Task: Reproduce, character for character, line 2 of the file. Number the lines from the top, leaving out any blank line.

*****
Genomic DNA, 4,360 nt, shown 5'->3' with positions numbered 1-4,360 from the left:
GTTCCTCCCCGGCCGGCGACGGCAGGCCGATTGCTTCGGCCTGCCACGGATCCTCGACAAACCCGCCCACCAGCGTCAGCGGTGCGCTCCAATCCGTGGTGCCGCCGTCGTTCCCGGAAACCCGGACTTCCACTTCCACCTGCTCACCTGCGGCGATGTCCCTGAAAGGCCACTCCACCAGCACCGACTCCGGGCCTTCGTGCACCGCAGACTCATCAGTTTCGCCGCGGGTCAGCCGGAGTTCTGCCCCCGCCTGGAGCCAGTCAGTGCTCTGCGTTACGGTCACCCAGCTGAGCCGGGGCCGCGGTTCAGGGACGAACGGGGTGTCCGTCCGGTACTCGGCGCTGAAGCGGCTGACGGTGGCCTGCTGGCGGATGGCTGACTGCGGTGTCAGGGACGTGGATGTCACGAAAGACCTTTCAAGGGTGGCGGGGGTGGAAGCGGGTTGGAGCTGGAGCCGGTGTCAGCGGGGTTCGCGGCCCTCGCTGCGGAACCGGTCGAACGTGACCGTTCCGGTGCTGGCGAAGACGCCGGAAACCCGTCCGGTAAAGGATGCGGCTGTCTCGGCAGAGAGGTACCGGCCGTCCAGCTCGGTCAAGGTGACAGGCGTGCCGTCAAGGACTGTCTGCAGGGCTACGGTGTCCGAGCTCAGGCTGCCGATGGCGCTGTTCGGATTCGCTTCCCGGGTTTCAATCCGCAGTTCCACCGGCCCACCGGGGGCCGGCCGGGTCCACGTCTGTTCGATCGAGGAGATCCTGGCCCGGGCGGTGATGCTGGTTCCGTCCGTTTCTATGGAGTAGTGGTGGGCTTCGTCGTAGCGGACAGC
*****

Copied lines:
GTTCCTCCCCGGCCGGCGACGGCAGGCCGATTGCTTCGGCCTGCCACGGATCCTCGACAAACCCGCCCACCAGCGTCAGCGGTGCGCTCCAATCCGTGGTGCCGCCGTCGTTCCCGGAAACCCGGACTTCCACTTCCACCTGCTCACCTGCGGCGATGTCCCTGAAAGGCCACTCCACCAGCACCGACTCCGGGCCTTCGTGCACCGCAGACTCATCAGTTTCGCCGCGGGTCAGCCGGAGTTCTGCCCCCGCCTGGAGCCAGTCAGTGCTCTGCGTTACGGTCACCCAGCTGAGCCGGGGCCGCGGTTCAGGGACGAACGGGGTGTCCGTCCGGTACTCGGCGCTGAAGCGGCTGACGGTGGCCTGCTGGCGGATGGCTGACTGCGGTGTCAGGGACGTGGATGTCACGAAAGACCTTTCAAGGGTGGCGGGGGTGGAAGCGGGTTGGAGCTGGAGCCGGTGTCAGCGGGGTTCGCGGCCCTCGCTGCGGAACCGGTCGAACGTGACCGTTCCGGTGCTGGCGAAGACGCCGGAAACCCGTCCGGTAAAGGATGCGGCTGTCTCGGCAGAGAGGTACCGGCCGTCCAGCTCGGTCAAGGTGACAGGCGTGCCGTCAAGGACTGTCTGCAGGGCTACGGTGTCCGAGCTCAGGCTGCCGATGGCGCTGTTCGGATTCGCTTCCCGGGTTTCAATCCGCAGTTCCACCGGCCCACCGGGGGCCGGCCGGGTCCACGTCTGTTCGATCGAGGAGATCCTGGCCCGGGCGGTGATGCTGGTTCCGTCCGTTTCTATGGAGTAGTGGTGGGCTTCGTCGTAGCGGACAGC